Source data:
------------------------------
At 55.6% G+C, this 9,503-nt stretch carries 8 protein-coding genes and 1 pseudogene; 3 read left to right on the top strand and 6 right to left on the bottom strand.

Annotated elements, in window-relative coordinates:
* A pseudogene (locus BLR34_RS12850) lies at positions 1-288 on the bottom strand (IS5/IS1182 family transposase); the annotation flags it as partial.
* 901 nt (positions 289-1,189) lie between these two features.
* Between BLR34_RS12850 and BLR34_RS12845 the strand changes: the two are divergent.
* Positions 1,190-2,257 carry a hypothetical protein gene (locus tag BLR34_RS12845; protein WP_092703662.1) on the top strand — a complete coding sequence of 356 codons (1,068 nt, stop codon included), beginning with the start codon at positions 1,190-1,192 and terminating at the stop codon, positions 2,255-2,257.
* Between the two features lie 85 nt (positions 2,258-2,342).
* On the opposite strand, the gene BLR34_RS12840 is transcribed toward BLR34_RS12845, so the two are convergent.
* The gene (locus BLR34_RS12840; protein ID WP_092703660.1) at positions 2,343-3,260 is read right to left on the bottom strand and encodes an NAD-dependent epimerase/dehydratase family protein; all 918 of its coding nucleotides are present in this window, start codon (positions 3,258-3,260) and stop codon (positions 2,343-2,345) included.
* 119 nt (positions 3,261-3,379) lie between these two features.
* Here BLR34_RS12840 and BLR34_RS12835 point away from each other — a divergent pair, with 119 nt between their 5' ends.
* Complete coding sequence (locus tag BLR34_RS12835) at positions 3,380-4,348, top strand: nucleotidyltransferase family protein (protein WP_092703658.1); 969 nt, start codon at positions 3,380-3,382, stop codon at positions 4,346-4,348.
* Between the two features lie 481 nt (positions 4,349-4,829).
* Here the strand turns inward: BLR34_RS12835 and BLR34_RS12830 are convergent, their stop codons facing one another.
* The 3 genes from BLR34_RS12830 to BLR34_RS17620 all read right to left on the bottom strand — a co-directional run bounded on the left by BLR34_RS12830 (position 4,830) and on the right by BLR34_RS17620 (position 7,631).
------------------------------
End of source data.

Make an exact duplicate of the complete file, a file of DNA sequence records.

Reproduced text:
At 55.6% G+C, this 9,503-nt stretch carries 8 protein-coding genes and 1 pseudogene; 3 read left to right on the top strand and 6 right to left on the bottom strand.

Annotated elements, in window-relative coordinates:
* A pseudogene (locus BLR34_RS12850) lies at positions 1-288 on the bottom strand (IS5/IS1182 family transposase); the annotation flags it as partial.
* 901 nt (positions 289-1,189) lie between these two features.
* Between BLR34_RS12850 and BLR34_RS12845 the strand changes: the two are divergent.
* Positions 1,190-2,257 carry a hypothetical protein gene (locus tag BLR34_RS12845; protein WP_092703662.1) on the top strand — a complete coding sequence of 356 codons (1,068 nt, stop codon included), beginning with the start codon at positions 1,190-1,192 and terminating at the stop codon, positions 2,255-2,257.
* Between the two features lie 85 nt (positions 2,258-2,342).
* On the opposite strand, the gene BLR34_RS12840 is transcribed toward BLR34_RS12845, so the two are convergent.
* The gene (locus BLR34_RS12840; protein ID WP_092703660.1) at positions 2,343-3,260 is read right to left on the bottom strand and encodes an NAD-dependent epimerase/dehydratase family protein; all 918 of its coding nucleotides are present in this window, start codon (positions 3,258-3,260) and stop codon (positions 2,343-2,345) included.
* 119 nt (positions 3,261-3,379) lie between these two features.
* Here BLR34_RS12840 and BLR34_RS12835 point away from each other — a divergent pair, with 119 nt between their 5' ends.
* Complete coding sequence (locus tag BLR34_RS12835) at positions 3,380-4,348, top strand: nucleotidyltransferase family protein (protein WP_092703658.1); 969 nt, start codon at positions 3,380-3,382, stop codon at positions 4,346-4,348.
* Between the two features lie 481 nt (positions 4,349-4,829).
* Here the strand turns inward: BLR34_RS12835 and BLR34_RS12830 are convergent, their stop codons facing one another.
* The 3 genes from BLR34_RS12830 to BLR34_RS17620 all read right to left on the bottom strand — a co-directional run bounded on the left by BLR34_RS12830 (position 4,830) and on the right by BLR34_RS17620 (position 7,631).